Nigerians vote in presidential election

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Media captionThe BBC's Will Grant asks whether anyone can beat current President Goodluck Jonathan

Tens of millions of Nigerians have taken part in Africa's biggest presidential election, amid hopes of the most credible poll in two decades.

Votes are already being counted in parts of the country, with official results expected on Monday.

Voting is reported to have generally gone smoothly, despite some reports of fraud and incidents of violence.

President Goodluck Jonathan's main challenger is Muhammadu Buhari, an ex-military leader popular in the north.

Some violence has been reported, with a woman said to have been killed in the central city of Jos and two bomb explosions in the north-eastern city of Maiduguri.

Dozens of people were killed in the run-up to the vote.

The polls closed at 1700 (1600 GMT), but anyone already in the queue by then was still being permitted to vote.

According to the law, counting should start immediately at the polling stations after everyone has voted.

'More sophisticated'

Mr Jonathan has staked his reputation on the conduct of the election, repeatedly promising it will be free and fair.

He cast his ballot in his home state of Bayelsa in the oil-rich Niger Delta.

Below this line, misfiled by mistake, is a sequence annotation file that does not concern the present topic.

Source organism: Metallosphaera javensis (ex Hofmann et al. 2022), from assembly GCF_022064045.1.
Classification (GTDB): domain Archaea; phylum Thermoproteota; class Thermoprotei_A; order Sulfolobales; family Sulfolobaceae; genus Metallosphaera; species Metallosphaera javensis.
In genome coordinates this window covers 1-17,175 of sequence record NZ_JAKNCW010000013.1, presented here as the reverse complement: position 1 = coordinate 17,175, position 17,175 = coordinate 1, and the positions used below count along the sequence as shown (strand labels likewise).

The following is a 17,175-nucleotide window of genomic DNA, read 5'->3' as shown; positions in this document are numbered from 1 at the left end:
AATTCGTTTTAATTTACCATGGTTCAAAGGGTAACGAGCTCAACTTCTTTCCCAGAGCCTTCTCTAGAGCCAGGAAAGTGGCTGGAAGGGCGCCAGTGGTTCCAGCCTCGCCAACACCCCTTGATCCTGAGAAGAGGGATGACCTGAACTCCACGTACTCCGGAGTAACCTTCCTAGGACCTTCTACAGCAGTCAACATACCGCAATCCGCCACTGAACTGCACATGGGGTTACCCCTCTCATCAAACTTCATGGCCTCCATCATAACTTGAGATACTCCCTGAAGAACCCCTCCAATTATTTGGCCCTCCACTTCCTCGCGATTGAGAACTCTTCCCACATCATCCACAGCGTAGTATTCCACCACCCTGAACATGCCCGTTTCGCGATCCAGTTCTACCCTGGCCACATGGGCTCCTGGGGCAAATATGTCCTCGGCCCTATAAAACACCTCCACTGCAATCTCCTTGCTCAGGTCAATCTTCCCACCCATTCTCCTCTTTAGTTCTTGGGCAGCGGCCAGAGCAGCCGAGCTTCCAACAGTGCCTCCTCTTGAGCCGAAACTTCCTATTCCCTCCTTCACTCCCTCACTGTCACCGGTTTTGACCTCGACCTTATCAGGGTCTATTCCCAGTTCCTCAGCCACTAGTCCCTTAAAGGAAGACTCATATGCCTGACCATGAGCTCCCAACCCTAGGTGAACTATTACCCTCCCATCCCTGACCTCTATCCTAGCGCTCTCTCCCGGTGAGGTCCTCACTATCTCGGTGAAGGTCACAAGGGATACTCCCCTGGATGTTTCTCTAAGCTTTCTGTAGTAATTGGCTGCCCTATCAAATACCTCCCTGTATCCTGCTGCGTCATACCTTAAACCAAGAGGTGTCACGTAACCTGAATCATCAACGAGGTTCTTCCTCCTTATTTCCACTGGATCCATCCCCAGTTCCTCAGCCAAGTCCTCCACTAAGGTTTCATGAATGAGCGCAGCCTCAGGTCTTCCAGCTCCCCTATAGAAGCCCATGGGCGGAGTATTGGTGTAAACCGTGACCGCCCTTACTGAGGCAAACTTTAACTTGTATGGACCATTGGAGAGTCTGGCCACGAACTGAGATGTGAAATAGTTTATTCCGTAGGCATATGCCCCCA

After voting, he said the election was a "new dawn in Nigeria's political evolution".

"If the ballot paper means nothing then there is no democracy… Nigeria is now experiencing true democracy where we the politicians have to go to the people," he said.

He said he was confident of victory, but that he would leave office if he lost, adding that he hoped there would not be a run-off because elections cost a "colossal sum of money".

Other challengers for the presidency include former anti-corruption chief Nuhu Ribadu and Kano state governor Ibrahim Shekarau, though both are seen as rank outsiders.

In Daura, home to Gen Buhari, crowds waited for hours despite the intense heat to cast their votes.

"There's a desperate attempt by the ruling party to rig this election in a more sophisticated way," Gen Buhari told the BBC.

"This time around - the level of awareness and commitment by the masses is what has given me some relief."

Gen Buhari added that he had more faith in the Independent National Electoral Commission (Inec) this time round, adding that "probably 60% of the election will be credible".

Africa's largest oil producer has long been plagued by corruption and has a history of vote fraud and violence.


Reports from Jos say a woman was killed in an argument between voters and election officials.

In other unrest

  • An explosion tore through the Maiduguri election commission office on Friday night, and there was another blast at a police station early on Saturday
  • An Inec office in Misau, in the north-eastern state of Bauchi, was set on fire when voters found that not enough ballot papers had been sent to the area, and were not satisfied with the explanation from the Inec official
  • In Dutse, a town in the north-western state of Jigawa, a Nigerian election observer was reportedly beaten up by security staff of state governor Sule Lamido after witnessing ballot-stuffing

Voters expressed hope that the election would be fairer than previous votes.

Williams Beacher, a voter in Kano, said he had confidence in the new election chiefs.